As the government lowered the nationwide pandemic alert from Level 3 to 2, the Yilan Park of the National Center for Traditional Arts (NCTA) has reopened since July 27 and launched the "The National Treasure－Coiled Dragon Candlesticks" exhibition.
This exhibition was first tailor-made by NCTA for the collection of the national treasure - the Coiled Dragon Candlesticks, with interdisciplinary innovative technology, to inject new potential into the traditional art exhibition and unveil the mystery of the national treasure.
The masterpiece "Coiled Dragon Candlesticks," created by the late koji pottery master Ye Wang (葉王), was designated as a national treasure by the Ministry of Culture in 2016, which has practical functions in addition to artistic and collectable value.
The work's superb craftmanship, including the three-dimensional shape that can be viewed in 360 degrees, the lifelike dragons on the candlesticks, and the rich glaze color that is saturated and slightly transparent, shows exquisite realistic style, reflecting the history and the characteristics of traditional and local craftsmanship in Taiwan.
This exhibition combines animation, multimedia, and digital technology, to create diverse storylines around the culture, history, design, aesthetics, and craftsmanship underlying the national treasure.
The exhibition has been divided into five sections, including "Unveiling the Secrets of the National Treasure," which utilizes animation and AR augmented reality to present the digital coiled dragon candlesticks while the physical one will be flash displayed from time to time. "Birth of a Koji Pottery Masterpiece," shows the process of making Koji pottery through the point of view of a master craftsman. "Theater of Coiled Dragons," presents a giant projection screen wall built for projecting the details of cultural relics and the mystery of production through 3D scanning modeling technology. "Color Laboratory," provides the interactive installation for visitors for producing their own creation (This has been suspended during the pandemic.), and "Workshop of a Master Craftsman," creates a simulated situation for the public who can learn the profound story of the national treasure in a simple way.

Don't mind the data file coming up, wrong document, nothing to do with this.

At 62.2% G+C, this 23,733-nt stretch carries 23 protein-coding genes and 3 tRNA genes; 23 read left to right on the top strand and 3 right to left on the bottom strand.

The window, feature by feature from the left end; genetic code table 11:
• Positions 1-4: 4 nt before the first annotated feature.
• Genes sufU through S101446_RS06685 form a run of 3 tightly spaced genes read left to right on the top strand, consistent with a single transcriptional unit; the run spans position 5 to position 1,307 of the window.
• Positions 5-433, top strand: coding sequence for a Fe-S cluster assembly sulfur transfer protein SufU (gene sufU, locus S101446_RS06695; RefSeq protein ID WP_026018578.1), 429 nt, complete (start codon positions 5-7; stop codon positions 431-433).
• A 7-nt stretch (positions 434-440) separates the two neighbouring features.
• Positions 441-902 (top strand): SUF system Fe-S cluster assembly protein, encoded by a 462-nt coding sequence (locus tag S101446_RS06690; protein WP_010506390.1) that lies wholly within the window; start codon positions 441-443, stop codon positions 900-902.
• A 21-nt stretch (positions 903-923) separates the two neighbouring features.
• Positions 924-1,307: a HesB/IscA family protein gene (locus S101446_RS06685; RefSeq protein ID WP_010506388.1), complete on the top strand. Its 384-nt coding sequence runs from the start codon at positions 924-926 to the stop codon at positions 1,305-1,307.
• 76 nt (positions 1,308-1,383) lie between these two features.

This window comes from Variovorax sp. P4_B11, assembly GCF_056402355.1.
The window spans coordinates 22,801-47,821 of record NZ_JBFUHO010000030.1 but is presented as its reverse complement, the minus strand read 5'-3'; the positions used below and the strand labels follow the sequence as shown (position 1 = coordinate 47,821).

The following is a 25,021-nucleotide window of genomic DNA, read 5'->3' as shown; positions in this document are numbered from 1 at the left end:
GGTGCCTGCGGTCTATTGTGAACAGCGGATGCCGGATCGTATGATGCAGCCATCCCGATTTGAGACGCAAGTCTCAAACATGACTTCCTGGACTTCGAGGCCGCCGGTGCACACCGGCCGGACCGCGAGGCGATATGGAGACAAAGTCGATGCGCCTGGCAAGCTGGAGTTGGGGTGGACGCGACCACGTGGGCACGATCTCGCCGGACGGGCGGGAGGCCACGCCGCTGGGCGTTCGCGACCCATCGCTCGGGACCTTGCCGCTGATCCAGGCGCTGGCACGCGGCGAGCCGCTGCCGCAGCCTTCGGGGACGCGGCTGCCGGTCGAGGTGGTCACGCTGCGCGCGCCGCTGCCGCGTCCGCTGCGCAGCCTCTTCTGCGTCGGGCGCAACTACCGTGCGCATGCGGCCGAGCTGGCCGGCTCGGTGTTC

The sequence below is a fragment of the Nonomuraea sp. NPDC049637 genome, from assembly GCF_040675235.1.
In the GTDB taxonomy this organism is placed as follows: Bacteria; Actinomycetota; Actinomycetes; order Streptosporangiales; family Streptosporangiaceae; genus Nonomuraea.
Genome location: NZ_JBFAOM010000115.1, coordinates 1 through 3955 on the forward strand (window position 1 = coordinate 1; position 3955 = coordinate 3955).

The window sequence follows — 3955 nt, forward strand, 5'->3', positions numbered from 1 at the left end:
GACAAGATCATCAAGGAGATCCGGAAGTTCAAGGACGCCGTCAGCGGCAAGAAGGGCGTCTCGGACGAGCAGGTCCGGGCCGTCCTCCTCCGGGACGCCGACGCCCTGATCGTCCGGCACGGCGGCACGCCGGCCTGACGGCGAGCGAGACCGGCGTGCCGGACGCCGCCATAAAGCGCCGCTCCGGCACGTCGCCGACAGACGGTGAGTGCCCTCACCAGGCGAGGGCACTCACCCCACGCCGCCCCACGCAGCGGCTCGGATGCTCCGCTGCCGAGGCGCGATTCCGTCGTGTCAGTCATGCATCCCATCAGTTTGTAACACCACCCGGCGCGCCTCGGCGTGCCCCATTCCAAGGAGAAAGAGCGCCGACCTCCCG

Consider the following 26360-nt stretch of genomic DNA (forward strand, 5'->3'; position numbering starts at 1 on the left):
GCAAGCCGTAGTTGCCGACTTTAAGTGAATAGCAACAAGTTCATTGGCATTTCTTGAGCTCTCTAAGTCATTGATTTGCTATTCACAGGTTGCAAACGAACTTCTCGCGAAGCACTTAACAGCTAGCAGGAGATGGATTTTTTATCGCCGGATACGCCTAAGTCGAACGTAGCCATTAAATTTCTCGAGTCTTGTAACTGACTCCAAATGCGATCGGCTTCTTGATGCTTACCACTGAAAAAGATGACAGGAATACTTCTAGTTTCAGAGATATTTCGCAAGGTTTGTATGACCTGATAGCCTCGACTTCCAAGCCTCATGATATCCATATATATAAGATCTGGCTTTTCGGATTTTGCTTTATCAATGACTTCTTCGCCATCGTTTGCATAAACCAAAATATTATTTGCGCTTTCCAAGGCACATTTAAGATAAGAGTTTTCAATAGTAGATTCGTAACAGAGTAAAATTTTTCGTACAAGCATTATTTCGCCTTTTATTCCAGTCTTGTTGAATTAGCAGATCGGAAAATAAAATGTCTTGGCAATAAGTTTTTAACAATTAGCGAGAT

Audiences should visit during their scheduled time slot in line with the current epidemic prevention curbs. There have been four daily sessions every Tuesday to Sunday, while there have been two sessions on Monday, with each lasting 90 minutes and a limit of 20 people.
For more information, please visit National Center for Traditional Arts' webpage or Academia Sinica Center for Digital Cultures' online website.